However, the present investment in the project is about Rs 2,000 crore. Part of this escalation is due to the damage incurred by the project in the floods of 2013. This is justified. That said, the investment made in making repairs to the project does not add to the value of the assets. For example, the son may spend Rs 10,000 to repair his car after he meets with an accident.

The expenditure is fully justified. But such an expenditure would not lead to an increase in the value of the family car. The value of the car would go down. Similarly, in this case, the subsidiary spent some money to repair the project after the flood. But that expenditure did not lead to an increase in the assets of the project.

By showing that the value of the assets is the Rs 2,000 crore spent by it and hiding the fact that the actual value of the assets is only Rs 565 crore, the subsidiary has hidden the fact that nearly Rs 1,500 crores has gone down the drain.

Now we can understand why the principal company makes subsidiaries. It can hide the losses from the lending banks, the government and from its shareholders by not disclosing that the true value of the investment of Rs 2,000 crore is only Rs 565 crore.

All these people continue to think that the principal company is running in profit while actually it is in deep loss. This camouflage is possible because the losses are hidden in the subsidiary while the profits are shown in the principal company.

A similar rot appears to exist in other subsidiaries of this company. This becomes clear when we look at the performance of the company and the subsidiaries separately. The profits of the principal company were Rs 9,200 crore in 2018-19 while the combined profits of all its subsidiaries were only Rs 5,400 crore.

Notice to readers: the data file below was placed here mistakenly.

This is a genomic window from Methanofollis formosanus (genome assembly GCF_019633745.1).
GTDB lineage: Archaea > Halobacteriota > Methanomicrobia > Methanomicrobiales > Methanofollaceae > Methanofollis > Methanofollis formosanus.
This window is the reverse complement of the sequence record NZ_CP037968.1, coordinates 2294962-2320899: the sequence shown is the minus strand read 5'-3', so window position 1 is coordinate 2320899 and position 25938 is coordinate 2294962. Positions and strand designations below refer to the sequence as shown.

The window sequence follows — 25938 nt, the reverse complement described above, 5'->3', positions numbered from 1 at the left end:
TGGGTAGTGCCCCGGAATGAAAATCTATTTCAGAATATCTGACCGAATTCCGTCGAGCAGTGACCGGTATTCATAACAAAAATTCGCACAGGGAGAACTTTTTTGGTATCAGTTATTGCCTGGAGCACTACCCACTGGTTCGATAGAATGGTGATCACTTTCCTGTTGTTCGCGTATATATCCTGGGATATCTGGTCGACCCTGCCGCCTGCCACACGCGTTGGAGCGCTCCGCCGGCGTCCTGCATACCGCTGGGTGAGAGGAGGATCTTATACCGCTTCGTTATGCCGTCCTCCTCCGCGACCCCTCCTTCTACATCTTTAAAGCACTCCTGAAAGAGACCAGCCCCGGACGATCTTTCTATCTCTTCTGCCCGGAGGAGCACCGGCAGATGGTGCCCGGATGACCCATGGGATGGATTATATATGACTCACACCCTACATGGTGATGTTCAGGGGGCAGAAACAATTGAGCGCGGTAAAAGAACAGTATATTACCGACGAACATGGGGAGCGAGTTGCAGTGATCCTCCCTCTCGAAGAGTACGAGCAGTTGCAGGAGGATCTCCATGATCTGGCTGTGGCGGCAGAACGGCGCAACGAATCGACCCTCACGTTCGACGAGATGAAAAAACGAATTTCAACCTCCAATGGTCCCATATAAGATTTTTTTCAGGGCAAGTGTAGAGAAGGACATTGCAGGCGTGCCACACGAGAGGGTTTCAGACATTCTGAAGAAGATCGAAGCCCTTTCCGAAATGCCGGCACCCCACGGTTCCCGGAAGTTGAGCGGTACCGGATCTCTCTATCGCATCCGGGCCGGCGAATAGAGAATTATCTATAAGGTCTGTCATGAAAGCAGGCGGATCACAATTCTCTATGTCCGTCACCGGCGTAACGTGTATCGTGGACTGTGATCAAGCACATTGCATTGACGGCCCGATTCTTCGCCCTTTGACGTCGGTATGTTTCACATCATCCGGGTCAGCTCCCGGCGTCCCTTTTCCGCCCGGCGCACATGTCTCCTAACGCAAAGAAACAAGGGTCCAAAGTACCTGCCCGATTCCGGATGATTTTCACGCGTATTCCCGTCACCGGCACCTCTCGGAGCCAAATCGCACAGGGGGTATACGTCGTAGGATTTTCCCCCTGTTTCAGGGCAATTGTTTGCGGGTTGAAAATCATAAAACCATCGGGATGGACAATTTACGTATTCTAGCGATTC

However, the principal company borrowed a meager amount of Rs 2,400 crore from the banks while combined borrowing of all its subsidiaries was a whopping Rs 71,600 crore. This makes it clear that the subsidiaries are borrowing from the banks and transferring the money to the principal through contracts.

In the end, the subsidiaries are left indebted while the principal shines brightly. This like the son borrowing monies from the banks and giving lucrative contracts to his own father. The son suffers losses while the father shines.

The banks, the government and the shareholders only see that the principal company has made a profit of Rs 9,200 crores on a borrowing of Rs 2,400 crores. They do not see that the subsidiaries are heavily indebted.

It should be obvious that this manipulation cannot continue ad infinitum.

A time will soon come when the banks will realise that the subsidiaries are going under, they will stop extending loans to the subsidiaries, and the castle of the principal company will come crashing down like a fort of sand just as it happened in the case of IL&FS. The question is when?

The banks and the government must be proactive. All large companies having multiple subsidiaries must be considered inherently suspect. A forensic audit must be undertaken of the assets of the subsidiaries.

The failure to undertake such audit in time was responsible for the losses incurred by PNB and other banks due to their lending to Nirav Modi and IL&FS. The banks must look at the profitability of the business of the son, instead of looking at the credibility of the father.